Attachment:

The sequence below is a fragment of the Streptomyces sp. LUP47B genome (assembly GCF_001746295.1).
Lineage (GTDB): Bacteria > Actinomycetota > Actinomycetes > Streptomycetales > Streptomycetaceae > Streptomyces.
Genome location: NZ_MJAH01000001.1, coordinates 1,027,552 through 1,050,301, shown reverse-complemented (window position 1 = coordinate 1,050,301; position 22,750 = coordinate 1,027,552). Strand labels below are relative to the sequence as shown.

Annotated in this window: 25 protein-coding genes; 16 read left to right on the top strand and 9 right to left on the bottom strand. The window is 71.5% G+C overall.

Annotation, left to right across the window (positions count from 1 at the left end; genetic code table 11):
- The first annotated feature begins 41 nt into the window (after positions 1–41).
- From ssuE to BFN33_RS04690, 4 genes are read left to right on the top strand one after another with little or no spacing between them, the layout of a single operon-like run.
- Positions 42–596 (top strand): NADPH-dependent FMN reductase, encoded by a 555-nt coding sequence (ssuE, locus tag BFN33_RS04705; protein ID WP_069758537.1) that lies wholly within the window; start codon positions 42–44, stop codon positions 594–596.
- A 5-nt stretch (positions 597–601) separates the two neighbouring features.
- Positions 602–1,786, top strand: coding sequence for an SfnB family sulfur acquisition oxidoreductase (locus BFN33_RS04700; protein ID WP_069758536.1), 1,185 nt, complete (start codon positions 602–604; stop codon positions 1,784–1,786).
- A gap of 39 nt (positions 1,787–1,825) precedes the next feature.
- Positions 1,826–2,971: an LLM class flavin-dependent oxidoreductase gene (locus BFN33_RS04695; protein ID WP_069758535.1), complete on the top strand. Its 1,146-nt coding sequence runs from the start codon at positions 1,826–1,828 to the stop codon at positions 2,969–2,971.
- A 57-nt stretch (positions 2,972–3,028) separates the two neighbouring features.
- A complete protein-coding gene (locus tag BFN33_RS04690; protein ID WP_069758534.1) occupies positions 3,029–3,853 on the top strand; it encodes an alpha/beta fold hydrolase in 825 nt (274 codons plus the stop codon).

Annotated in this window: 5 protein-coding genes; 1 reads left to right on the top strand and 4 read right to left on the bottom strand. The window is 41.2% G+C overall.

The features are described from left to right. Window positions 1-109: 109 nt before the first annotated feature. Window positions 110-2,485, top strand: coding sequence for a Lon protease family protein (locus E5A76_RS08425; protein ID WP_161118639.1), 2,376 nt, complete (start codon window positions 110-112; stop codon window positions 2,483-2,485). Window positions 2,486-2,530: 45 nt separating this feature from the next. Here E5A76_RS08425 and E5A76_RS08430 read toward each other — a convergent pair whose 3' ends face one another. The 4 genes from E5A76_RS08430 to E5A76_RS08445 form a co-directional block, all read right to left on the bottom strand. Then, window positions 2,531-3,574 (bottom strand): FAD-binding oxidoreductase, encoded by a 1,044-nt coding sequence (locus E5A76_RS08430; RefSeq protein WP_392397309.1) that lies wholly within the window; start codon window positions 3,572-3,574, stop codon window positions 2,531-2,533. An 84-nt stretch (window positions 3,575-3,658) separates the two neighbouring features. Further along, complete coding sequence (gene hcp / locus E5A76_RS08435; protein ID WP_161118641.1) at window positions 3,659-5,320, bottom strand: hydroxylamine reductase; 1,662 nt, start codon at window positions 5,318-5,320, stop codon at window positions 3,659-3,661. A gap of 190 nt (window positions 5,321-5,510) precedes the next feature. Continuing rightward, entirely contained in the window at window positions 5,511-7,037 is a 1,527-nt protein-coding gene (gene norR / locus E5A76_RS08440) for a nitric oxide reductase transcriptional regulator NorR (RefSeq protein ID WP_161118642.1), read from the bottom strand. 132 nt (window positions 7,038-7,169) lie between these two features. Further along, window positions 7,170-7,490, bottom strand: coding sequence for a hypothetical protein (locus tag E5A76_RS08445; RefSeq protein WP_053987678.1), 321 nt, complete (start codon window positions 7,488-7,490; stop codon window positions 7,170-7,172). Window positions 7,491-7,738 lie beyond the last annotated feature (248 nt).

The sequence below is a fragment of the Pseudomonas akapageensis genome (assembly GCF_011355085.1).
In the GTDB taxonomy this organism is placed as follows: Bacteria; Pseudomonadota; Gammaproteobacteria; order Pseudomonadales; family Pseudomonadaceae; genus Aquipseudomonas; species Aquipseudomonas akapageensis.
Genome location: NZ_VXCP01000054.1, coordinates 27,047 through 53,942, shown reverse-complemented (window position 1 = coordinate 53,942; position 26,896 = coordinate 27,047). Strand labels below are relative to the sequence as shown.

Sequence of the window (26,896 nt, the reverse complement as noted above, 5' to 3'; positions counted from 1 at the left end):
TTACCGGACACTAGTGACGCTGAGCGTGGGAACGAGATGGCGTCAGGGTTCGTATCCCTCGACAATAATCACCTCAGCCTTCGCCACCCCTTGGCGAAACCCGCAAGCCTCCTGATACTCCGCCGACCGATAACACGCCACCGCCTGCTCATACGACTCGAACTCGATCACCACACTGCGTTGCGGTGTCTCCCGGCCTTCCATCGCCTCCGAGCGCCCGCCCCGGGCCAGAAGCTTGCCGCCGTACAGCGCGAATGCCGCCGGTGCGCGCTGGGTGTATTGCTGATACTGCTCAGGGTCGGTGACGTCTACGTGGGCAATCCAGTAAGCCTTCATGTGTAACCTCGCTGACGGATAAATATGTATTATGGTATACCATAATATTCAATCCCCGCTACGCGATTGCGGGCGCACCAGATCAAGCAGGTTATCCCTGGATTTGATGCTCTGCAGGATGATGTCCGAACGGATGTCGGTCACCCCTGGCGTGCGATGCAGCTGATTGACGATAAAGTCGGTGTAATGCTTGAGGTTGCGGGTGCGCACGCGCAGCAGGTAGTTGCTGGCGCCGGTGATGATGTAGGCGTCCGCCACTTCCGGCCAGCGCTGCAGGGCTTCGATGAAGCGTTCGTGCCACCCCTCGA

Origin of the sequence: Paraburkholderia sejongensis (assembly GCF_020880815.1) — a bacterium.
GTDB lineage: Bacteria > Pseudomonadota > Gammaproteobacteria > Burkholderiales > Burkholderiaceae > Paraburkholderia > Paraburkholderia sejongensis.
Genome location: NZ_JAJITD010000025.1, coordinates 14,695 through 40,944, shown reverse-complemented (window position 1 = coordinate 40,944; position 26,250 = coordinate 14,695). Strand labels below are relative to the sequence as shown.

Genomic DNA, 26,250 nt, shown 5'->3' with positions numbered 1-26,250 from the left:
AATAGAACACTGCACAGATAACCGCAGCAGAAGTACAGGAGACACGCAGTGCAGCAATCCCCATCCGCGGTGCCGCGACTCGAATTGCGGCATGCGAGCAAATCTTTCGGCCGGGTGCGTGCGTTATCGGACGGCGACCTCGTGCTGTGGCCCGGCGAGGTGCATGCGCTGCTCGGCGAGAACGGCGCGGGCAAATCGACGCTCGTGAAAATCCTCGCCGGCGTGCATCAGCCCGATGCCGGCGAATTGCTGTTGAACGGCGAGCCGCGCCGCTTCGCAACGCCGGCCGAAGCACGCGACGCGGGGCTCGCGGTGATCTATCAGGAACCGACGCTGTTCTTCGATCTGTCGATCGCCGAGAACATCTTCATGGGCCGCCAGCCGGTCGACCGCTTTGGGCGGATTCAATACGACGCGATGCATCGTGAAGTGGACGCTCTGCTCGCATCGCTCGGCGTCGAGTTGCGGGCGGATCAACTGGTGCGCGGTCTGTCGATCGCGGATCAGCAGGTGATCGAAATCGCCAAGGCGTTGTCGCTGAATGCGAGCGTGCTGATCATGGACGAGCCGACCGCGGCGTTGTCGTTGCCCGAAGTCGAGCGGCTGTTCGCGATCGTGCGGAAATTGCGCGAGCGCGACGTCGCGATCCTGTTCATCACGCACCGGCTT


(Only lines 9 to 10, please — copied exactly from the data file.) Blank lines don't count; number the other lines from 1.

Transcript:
- A 5-nt stretch (positions 597–601) separates the two neighbouring features.
- Positions 602–1,786, top strand: coding sequence for an SfnB family sulfur acquisition oxidoreductase (locus BFN33_RS04700; protein ID WP_069758536.1), 1,185 nt, complete (start codon positions 602–604; stop codon positions 1,784–1,786).